In Blue

Investment Piece: In Blue
Investment Piece: In Blue

There’s something about the color blue. I’ve always loved it, as it matches my eyes, but there’s something else about the shade. In art, blue was the most expensive shade, and could mean anything from holiness to royalty to mystery. And maybe that’s a part of the draw. There are a lot of us who love the shade, but that’s not the only reason why I love this dress.

This is in blue. And it comes in two parts:
In Blue. Part One:
I’ve always loved a great party dress. And the greatest things about that? Any dress is a party dress.

It’s true. Just depends on what kind of party. (This where someone could tell you that the most important people to have in your life are the kind that make going to the grocery store a party. You could also be that kind of person! :))

My favorite kind of dress to wear in the summertime? Sundresses. Especially halter maxi ones, like this one. They can be dressed up or down (just change your shoes accordingly), and show just enough skin to feel like the season. From the beach to a soriee, a dress like this one can get you through the summer (and it travels like a dream). I’m partial to the blue, and those details, but really, any great halter dress will do!

Investment Piece: In Blue
Investment Piece: In Blue
Investment Piece: In Blue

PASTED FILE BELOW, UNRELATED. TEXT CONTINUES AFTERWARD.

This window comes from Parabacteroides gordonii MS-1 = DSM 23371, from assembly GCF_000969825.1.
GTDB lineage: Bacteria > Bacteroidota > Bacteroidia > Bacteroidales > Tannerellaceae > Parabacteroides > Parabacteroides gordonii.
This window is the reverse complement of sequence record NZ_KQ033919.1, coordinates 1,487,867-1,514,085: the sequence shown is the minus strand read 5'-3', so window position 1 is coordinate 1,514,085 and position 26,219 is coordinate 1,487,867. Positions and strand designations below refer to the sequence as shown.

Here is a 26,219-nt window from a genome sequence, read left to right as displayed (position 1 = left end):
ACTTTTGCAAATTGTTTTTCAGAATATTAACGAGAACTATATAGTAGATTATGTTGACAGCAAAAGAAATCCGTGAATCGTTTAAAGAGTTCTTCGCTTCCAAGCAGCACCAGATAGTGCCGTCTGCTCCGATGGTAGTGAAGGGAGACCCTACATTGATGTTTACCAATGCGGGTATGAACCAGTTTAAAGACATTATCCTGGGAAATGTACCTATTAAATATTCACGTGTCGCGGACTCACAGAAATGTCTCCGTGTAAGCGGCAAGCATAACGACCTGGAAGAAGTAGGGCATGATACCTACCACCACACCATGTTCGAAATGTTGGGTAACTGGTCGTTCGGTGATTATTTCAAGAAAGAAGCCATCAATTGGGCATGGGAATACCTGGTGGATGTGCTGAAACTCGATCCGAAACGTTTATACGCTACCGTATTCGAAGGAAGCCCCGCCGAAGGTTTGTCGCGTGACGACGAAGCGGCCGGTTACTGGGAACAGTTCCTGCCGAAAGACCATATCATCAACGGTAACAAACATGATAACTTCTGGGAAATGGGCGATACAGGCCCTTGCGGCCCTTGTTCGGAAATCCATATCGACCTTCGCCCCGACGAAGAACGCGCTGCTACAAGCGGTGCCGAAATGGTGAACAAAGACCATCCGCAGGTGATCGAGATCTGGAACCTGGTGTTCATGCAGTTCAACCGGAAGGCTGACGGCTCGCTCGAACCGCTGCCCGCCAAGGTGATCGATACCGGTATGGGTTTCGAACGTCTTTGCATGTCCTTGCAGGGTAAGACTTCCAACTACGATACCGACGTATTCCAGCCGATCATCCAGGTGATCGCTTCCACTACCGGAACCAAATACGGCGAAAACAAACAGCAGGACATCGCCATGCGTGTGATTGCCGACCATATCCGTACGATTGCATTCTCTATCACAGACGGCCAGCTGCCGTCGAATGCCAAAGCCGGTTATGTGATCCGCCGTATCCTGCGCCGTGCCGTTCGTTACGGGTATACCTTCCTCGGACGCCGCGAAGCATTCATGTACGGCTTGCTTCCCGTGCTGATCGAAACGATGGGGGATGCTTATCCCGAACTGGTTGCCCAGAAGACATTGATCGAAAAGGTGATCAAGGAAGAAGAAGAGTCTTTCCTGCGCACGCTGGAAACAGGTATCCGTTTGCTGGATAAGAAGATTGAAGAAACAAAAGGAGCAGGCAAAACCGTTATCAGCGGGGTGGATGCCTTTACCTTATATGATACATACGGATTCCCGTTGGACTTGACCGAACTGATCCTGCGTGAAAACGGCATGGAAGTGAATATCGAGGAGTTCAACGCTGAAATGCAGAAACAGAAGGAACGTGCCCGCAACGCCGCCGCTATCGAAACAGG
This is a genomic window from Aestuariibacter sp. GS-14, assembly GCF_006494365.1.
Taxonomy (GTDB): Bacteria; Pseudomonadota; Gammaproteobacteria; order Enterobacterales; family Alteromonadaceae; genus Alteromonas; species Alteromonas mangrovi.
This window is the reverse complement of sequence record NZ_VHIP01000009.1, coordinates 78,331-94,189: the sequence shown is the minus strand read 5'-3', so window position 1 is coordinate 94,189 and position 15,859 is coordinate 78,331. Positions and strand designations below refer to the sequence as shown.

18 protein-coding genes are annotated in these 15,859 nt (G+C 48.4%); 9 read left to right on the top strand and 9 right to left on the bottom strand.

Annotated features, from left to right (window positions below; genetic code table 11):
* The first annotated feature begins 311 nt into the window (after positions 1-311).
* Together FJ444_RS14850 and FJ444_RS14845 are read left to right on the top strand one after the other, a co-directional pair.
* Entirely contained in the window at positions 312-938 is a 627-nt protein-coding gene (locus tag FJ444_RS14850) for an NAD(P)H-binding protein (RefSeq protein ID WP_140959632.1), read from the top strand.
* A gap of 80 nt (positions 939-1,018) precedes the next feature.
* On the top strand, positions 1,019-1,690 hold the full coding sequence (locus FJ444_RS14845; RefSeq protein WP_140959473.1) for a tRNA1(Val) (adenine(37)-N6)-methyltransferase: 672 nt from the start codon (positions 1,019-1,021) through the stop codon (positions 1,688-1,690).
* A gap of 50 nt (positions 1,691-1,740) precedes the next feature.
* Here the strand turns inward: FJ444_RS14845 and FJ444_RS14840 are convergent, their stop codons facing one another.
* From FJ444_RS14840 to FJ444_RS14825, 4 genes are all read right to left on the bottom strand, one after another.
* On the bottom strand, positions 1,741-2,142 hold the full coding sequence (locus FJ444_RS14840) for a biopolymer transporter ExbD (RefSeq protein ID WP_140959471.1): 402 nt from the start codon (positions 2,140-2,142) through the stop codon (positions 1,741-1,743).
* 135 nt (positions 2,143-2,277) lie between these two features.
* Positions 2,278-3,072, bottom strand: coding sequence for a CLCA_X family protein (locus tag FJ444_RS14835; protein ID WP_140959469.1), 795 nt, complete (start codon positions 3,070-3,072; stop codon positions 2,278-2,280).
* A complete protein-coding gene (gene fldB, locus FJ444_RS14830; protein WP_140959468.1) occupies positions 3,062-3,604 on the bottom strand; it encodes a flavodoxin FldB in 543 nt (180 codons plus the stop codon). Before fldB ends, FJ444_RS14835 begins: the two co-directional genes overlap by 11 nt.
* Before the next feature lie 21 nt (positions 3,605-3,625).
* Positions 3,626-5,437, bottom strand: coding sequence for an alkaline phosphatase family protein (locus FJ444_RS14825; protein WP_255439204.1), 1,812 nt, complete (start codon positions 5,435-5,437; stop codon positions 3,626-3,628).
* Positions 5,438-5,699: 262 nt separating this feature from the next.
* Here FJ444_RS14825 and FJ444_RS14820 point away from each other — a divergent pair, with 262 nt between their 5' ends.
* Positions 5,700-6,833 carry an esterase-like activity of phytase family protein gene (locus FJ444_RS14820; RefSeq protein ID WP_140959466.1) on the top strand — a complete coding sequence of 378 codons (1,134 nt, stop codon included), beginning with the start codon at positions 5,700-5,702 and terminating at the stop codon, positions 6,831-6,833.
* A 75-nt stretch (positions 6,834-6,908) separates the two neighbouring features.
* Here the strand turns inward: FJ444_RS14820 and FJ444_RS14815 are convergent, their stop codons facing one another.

In Blue. Part Two

I have a thing for vintage. This dress is Radley London, vintage from the 1960s/70s. I also have a thing for Ossie Clark. See here, here, and here. Radley London? It has a connect to Ossie.

Radley was a British clothing manufacturing company of the 1960s through the 1980s and owned by Alfred Radley. The company is best known for its association with the Quorum Boutique, of which it acquired controlling interest in 1969.

The designers at Quorum, Ossie Clark, and Alice Pollock, also did garments under the Radley label and many Radley garments borrowed design elements from the popular Quorum designers. The garment would be sketched by Clark, then Radley’s in-house designer would use the ideas to produce a variety of designs for Radley.

Rose Bradford was the designer employed by the Radley firm in the late 1960s to adapt the original designs of Ossie Clark into affordable licensed pieces under the Radley label (once they had come to the financial rescue of Alice Pollock and Ossie’s boutique, Quorum). Bradford seems to have been an extremely talented designer in her own right, designing under her own name for both the Radley and Quorum labels in the 1970s, but was always overshadowed by the many other designers Radley employed over the years. She is also rumoured to have wholly designed some pieces which were sold as Ossie Clark garments, as an experiment to see if this could work without Clark’s involvement.

Do I know who actually designed this dress?
Nope.
And that doesn’t change how much I love it.
But a dress this great, with a connection like that, and with details that will make my entire summer a party? I’m sold.

I’ve linked similar dresses below for your shopping pleasure! And want to hear all about your parties!!
Xo RA

Note: this post does contain affiliate links. While that does not affect the price for you, I may earn commission from them. Thank you for your support!

[show_shopthepost_widgetid=”3558884″]

One of my favorite places to shop Radley London is eBay. I found
this one for you, and there are a ton more!!

Published by

RachelAdelicia

Actress, avid shopper, and a lover of fashion. Hoping to make the world a better place one pair of shoes at a time.